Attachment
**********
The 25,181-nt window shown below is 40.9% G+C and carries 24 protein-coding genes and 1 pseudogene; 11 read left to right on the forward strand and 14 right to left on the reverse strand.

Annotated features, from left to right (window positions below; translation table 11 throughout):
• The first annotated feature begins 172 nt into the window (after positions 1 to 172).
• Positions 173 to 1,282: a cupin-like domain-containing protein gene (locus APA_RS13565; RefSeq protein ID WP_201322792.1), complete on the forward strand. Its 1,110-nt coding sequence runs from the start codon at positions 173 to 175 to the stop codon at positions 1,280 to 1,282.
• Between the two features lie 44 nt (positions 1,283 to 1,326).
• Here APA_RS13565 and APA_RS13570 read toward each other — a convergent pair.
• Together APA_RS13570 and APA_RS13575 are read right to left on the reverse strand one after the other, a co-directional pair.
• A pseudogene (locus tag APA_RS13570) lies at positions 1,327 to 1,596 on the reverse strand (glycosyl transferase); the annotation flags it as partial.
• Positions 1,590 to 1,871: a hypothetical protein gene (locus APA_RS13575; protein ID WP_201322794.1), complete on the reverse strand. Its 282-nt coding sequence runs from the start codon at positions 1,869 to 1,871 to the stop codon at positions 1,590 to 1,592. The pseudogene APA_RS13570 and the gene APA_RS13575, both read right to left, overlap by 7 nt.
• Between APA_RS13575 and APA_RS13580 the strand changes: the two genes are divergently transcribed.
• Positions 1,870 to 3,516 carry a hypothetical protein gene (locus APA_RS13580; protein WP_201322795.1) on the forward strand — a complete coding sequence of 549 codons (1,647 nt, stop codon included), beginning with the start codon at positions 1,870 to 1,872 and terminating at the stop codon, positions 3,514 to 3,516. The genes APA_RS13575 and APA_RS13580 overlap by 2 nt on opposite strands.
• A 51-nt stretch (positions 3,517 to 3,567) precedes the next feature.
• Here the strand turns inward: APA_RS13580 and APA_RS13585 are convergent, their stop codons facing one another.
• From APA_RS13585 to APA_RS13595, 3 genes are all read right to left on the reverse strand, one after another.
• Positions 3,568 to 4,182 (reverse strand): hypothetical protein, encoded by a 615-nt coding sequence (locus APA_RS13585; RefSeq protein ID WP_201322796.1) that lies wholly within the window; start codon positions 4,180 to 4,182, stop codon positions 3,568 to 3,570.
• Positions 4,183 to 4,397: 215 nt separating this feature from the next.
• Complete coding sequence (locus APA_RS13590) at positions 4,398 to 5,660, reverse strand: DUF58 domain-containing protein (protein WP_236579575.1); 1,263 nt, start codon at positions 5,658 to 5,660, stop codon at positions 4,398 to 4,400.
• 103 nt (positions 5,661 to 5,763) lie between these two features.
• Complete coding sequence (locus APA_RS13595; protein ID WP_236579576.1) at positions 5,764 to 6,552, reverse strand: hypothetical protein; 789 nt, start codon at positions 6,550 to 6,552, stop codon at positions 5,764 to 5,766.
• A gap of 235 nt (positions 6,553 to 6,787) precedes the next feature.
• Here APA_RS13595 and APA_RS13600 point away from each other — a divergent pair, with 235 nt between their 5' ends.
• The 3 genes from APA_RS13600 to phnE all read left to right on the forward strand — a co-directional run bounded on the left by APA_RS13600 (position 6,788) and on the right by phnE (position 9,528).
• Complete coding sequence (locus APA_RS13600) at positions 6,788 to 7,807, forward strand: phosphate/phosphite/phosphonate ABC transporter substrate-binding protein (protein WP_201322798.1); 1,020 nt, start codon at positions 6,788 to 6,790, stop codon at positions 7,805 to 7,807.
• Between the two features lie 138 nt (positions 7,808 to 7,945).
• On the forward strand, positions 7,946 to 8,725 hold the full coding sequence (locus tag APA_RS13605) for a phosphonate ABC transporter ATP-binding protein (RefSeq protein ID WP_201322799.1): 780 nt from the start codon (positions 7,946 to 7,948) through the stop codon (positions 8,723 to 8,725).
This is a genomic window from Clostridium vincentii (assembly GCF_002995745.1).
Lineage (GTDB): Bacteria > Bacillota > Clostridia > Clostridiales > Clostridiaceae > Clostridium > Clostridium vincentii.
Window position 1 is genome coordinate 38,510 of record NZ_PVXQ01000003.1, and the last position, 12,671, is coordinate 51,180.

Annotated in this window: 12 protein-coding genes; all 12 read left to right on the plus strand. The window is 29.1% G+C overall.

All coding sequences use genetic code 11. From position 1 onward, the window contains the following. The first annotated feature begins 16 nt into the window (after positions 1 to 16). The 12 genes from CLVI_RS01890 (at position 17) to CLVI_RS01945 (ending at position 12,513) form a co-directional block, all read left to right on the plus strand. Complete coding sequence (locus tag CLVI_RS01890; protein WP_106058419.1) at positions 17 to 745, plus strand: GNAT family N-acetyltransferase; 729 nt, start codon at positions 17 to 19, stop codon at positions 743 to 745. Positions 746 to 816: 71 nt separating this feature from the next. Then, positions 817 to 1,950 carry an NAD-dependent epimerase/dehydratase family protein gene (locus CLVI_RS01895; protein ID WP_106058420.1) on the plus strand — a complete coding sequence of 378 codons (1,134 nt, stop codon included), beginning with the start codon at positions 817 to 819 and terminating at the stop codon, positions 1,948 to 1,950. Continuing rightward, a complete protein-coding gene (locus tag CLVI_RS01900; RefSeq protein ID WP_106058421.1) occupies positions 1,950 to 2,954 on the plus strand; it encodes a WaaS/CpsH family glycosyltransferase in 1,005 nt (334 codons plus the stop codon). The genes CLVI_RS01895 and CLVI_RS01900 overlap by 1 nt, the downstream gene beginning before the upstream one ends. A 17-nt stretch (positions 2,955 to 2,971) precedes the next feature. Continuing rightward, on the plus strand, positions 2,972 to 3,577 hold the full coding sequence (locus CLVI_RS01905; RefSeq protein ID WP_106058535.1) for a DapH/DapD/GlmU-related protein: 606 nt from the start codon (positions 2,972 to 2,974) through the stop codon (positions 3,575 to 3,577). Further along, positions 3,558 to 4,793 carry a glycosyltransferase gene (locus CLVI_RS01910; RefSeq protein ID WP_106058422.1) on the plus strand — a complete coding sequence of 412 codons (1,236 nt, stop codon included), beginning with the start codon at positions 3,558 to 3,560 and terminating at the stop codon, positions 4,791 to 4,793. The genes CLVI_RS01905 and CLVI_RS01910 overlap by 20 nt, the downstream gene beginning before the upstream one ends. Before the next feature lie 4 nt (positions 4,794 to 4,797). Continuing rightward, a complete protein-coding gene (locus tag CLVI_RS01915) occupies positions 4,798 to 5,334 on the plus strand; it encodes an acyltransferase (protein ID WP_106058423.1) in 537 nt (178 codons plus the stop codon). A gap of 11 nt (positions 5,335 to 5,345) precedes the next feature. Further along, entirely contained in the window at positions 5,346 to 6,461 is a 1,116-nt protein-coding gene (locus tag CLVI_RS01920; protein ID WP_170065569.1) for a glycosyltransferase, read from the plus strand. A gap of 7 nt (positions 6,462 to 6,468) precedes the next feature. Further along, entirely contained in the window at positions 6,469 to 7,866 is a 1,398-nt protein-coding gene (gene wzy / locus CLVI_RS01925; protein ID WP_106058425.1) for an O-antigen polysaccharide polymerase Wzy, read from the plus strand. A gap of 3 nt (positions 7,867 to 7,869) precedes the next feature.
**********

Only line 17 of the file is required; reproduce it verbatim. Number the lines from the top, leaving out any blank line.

• Complete coding sequence (locus APA_RS13590) at positions 4,398 to 5,660, reverse strand: DUF58 domain-containing protein (protein WP_236579575.1); 1,263 nt, start codon at positions 5,658 to 5,660, stop codon at positions 4,398 to 4,400.